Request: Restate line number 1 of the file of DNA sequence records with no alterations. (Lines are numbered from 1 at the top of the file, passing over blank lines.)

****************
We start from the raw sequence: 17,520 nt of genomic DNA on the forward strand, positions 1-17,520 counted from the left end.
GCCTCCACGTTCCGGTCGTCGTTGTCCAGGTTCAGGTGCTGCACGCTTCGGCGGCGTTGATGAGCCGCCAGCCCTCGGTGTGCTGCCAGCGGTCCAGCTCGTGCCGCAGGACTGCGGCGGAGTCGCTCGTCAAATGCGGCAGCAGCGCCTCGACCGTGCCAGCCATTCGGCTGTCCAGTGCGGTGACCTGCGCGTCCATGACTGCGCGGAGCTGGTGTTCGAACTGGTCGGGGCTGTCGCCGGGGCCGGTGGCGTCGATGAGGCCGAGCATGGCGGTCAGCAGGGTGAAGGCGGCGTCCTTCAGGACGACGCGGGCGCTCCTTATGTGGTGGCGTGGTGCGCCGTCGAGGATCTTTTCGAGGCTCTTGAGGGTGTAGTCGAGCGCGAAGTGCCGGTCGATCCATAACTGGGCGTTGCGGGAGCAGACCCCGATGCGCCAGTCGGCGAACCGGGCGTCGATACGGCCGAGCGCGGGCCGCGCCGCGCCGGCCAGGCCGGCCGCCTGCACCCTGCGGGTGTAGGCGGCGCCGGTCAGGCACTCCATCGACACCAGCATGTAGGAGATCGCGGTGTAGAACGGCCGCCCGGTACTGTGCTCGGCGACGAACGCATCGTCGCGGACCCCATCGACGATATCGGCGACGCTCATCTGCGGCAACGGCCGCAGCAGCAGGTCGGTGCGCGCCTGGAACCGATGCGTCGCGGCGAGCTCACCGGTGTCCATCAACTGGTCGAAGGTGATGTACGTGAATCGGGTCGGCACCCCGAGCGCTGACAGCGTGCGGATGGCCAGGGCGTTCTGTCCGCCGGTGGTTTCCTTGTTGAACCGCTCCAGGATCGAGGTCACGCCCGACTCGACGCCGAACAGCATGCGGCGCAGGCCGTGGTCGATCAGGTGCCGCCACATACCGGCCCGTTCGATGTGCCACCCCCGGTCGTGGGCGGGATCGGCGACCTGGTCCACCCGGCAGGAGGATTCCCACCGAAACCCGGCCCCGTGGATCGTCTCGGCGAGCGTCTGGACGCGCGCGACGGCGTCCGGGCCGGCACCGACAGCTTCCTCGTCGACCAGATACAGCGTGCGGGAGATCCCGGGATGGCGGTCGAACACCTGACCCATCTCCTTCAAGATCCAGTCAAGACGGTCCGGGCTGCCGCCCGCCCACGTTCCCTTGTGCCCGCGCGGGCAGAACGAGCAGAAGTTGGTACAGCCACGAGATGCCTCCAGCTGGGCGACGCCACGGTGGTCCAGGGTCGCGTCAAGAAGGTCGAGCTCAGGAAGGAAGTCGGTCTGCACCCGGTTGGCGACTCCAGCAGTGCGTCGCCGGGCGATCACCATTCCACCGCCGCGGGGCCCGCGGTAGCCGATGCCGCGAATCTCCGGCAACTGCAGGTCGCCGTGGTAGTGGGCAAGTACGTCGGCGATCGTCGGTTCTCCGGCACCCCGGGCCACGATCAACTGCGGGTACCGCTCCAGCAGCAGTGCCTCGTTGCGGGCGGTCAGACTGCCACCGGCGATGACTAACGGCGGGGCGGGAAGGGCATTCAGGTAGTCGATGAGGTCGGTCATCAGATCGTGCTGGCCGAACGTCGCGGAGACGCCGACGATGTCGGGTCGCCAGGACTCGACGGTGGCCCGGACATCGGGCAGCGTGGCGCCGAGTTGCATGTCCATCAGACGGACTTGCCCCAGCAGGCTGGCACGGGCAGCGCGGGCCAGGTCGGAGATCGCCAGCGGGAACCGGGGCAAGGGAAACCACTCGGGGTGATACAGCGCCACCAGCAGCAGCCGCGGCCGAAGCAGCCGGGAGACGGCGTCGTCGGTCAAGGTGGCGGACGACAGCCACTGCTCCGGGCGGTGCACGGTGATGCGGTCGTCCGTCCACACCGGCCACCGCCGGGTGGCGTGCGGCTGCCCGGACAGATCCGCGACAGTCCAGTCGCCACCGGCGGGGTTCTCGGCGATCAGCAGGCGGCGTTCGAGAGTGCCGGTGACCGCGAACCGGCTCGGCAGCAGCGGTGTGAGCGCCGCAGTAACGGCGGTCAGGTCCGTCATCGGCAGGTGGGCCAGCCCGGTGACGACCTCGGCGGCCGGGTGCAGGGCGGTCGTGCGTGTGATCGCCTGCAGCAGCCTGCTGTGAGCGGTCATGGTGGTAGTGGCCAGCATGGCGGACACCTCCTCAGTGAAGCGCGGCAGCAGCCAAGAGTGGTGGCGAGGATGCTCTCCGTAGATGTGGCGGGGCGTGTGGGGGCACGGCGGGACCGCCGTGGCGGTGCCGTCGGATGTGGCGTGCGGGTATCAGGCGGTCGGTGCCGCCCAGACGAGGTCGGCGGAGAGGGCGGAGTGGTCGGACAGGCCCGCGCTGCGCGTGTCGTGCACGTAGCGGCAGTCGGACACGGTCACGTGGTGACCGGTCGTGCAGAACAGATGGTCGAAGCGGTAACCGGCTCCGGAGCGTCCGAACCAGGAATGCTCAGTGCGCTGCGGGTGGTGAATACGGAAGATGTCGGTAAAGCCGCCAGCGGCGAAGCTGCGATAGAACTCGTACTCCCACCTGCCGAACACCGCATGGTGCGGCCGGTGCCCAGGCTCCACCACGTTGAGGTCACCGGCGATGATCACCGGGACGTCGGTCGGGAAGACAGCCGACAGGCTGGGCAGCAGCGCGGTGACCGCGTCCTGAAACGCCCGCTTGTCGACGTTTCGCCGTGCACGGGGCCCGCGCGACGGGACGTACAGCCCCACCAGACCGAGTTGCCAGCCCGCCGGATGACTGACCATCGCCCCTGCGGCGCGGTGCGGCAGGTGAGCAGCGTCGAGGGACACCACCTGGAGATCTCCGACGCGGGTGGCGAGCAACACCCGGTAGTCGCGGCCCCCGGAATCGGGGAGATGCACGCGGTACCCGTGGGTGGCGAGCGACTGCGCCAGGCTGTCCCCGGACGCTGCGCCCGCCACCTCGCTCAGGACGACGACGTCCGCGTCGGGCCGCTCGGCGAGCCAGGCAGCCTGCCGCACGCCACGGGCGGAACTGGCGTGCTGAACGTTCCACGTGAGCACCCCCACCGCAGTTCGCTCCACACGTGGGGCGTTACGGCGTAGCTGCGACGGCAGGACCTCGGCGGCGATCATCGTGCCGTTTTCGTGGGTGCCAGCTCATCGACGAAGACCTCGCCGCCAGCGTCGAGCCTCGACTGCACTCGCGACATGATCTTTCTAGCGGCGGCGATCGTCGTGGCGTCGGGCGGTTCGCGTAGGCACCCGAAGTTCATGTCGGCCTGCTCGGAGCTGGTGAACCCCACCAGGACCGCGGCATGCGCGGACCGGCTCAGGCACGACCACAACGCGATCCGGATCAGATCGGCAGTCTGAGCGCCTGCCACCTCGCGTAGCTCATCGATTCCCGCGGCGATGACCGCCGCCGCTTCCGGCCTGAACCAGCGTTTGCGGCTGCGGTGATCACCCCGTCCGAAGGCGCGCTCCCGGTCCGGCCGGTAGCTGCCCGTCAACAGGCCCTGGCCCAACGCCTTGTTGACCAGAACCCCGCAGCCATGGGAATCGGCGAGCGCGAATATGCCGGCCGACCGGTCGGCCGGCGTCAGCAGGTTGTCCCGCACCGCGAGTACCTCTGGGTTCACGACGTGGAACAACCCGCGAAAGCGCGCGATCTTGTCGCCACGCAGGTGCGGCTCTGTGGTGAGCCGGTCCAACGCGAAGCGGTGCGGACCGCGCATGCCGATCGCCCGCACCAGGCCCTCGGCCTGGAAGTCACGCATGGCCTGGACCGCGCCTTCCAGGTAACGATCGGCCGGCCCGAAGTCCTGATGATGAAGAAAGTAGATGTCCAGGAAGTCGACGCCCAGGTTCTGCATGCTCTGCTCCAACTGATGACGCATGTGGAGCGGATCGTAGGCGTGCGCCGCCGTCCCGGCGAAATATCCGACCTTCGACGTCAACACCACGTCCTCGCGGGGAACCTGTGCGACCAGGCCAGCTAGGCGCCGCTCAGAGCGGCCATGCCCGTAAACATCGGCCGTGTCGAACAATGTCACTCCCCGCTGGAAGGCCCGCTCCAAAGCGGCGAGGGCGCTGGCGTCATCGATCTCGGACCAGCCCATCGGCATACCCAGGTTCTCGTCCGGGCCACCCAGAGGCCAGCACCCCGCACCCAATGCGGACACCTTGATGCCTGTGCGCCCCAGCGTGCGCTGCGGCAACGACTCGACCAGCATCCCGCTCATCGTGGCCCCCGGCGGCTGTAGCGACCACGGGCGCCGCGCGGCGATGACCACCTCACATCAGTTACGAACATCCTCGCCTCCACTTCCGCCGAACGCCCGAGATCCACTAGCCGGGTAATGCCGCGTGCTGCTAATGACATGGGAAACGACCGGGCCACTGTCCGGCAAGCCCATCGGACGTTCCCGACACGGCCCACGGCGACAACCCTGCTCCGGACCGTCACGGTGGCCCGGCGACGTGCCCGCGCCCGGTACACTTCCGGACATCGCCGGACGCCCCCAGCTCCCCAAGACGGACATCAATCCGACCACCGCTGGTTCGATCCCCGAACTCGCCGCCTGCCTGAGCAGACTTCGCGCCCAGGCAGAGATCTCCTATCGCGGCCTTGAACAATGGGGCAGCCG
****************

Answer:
We start from the raw sequence: 17,520 nt of genomic DNA on the forward strand, positions 1-17,520 counted from the left end.